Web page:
In women with node-positive breast cancer, secondary lymphedema was associated with the duration of neoadjuvant chemotherapy (NAC), the extent of axillary dissection, and obesity, researchers found.
Analysis of data after NAC and before surgical intervention in a cohort of 486 women with cT0-T4N1-2M0 breast cancer with axillary nodal metastasis at diagnosis showed that NAC for at least 144 days (hazard ratio [HR] 1.79) was associated with an arm volume increase of 20% (V20) or more, reported Jane M. Armer, PhD, RN, of the Ellis Fischel Cancer Center, Sinclair School of Nursing, at the University of Missouri in Columbia, and colleagues. Each additional day of NAC was associated with increased risk of lymphedema.
“This is particularly pertinent information to be further explored in future studies, as many of the current protocols involve neoadjuvant chemotherapy,” Armer told MedPage Today.
The analysis, published online in JAMA Surgery, also demonstrated that a body mass index (BMI) of 30 or greater was associated with symptoms of secondary lymphedema (HR 1.56, 95% CI 1.12-2.17), including patient-reported arm heaviness or swelling. Risk of lymphedema increased 4% with each point of increase in BMI.
With a median follow-up of 2.2 to 3.0 years, an arm volume increase of at least 10% (V10) was highest in patients who underwent removal of 30 or more nodes (HR 1.70), and increased with the number of positive nodes removed (HR 1.03 per node).
“In addition to recommended general surveillance for breast cancer survivors at risk for lymphedema, clinicians have an opportunity to initiate individualized surveillance programs for patients with longer neoadjuvant chemotherapy regimens and higher body mass index to allow early detection and intervention for lymphedema,” Armer said.
The analysis is a substudy of the women with lymphedema enrolled in the American College of Surgeons Oncology Group Alliance for Clinical Trials in Oncology Z1071 trial. It is also part of the ongoing Alliance A011202 trial, which is evaluating the need for axillary lymph node dissection (ALND) in patients with a positive sentinel lymph node (SLN) after NAC. Outcomes will be compared with those of ALND with axillary radiotherapy.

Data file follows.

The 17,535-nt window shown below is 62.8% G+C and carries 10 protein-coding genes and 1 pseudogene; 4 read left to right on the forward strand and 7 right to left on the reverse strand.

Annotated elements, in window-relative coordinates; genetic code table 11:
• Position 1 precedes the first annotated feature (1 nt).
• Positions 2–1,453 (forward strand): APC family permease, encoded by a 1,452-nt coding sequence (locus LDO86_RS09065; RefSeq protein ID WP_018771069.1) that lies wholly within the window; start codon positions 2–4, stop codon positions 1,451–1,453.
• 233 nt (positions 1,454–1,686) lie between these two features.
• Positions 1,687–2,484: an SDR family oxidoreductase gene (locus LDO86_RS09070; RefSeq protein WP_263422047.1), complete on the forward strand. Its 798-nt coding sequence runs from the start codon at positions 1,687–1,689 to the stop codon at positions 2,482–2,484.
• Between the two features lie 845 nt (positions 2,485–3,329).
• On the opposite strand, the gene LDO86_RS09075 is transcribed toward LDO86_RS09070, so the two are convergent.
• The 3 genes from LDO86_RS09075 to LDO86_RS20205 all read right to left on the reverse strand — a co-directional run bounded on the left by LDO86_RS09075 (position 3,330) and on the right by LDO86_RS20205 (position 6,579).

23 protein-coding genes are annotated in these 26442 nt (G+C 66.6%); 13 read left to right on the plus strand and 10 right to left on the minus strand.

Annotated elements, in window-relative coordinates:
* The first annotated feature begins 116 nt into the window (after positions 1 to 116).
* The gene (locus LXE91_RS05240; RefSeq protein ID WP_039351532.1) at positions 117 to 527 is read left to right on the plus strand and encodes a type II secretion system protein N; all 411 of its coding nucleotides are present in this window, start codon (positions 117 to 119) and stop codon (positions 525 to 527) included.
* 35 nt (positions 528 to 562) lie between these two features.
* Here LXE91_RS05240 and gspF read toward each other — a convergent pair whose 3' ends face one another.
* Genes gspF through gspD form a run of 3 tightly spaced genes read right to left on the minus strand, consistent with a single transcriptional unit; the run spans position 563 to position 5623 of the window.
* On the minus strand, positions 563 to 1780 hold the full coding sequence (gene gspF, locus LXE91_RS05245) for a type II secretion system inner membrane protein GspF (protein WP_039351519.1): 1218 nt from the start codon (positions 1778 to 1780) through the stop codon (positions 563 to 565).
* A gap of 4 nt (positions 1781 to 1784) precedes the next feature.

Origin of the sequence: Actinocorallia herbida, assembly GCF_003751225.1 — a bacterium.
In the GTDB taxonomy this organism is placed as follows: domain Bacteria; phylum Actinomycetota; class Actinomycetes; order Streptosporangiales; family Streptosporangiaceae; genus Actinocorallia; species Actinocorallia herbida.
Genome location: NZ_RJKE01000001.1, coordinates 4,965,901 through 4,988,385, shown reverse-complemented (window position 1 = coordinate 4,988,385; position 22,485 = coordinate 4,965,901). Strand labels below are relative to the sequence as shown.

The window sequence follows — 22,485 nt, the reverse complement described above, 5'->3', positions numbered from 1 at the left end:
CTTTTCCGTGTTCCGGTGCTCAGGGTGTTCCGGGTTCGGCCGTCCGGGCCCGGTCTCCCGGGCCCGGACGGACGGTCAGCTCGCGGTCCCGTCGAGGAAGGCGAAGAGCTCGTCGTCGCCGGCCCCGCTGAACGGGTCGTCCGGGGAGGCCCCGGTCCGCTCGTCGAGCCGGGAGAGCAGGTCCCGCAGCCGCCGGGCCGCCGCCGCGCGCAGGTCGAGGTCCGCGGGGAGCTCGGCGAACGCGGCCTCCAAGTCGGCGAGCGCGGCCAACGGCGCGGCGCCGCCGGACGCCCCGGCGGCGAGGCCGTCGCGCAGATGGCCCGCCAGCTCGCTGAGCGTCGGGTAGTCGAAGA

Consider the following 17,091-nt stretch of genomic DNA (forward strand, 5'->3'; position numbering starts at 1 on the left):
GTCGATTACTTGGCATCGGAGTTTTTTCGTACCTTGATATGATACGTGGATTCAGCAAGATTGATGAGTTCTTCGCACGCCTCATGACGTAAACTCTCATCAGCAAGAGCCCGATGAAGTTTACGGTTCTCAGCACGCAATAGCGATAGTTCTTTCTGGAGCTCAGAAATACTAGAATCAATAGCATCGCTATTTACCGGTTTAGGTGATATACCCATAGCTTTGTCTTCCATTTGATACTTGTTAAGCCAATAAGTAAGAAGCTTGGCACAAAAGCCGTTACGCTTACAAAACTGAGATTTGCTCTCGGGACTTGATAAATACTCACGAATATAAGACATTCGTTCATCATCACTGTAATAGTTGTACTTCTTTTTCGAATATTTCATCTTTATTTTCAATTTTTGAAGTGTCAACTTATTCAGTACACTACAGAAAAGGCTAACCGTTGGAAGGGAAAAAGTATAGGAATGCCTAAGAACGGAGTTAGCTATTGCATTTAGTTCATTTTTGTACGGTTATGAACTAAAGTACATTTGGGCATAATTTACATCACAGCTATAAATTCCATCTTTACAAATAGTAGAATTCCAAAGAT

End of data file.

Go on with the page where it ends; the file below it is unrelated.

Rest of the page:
The researchers noted that despite changes to axillary management in favor of SLN surgery, recent data demonstrate that up to 30% of breast cancer survivors still develop lymphedema.
In the current substudy, all women with lymphedema underwent axillary dissection, 87% received postoperative radiotherapy, and 46% had a BMI of 30 or more. Mean patient age was 50, and data analysis took place from January to November 2018. Lymphedema symptoms were defined as patient-reported arm heaviness or swelling or an arm volume increase of V10 or V20.
At 3 years, the use of volumetric measurements or a validated questionnaire confirmed that the cumulative incidence for symptoms of lymphedema was 37.8%. A total of 58.4% of patients had V10 and 36.9% had V20.
Adjuvant radiotherapy, which was administered to 416 patients (87.0%), was not associated with the incidence of lymphedema, the analysis showed, although this result may be limited by the small number of patients who did not receive radiotherapy, Armer and co-authors said.
In addition, lymphedema was not associated with the type of chemotherapy regimen, whether it contained anthracyclines or taxanes or both. Neither was an association observed between lymphedema risk and type of surgery — either lumpectomy or mastectomy — or with patient age.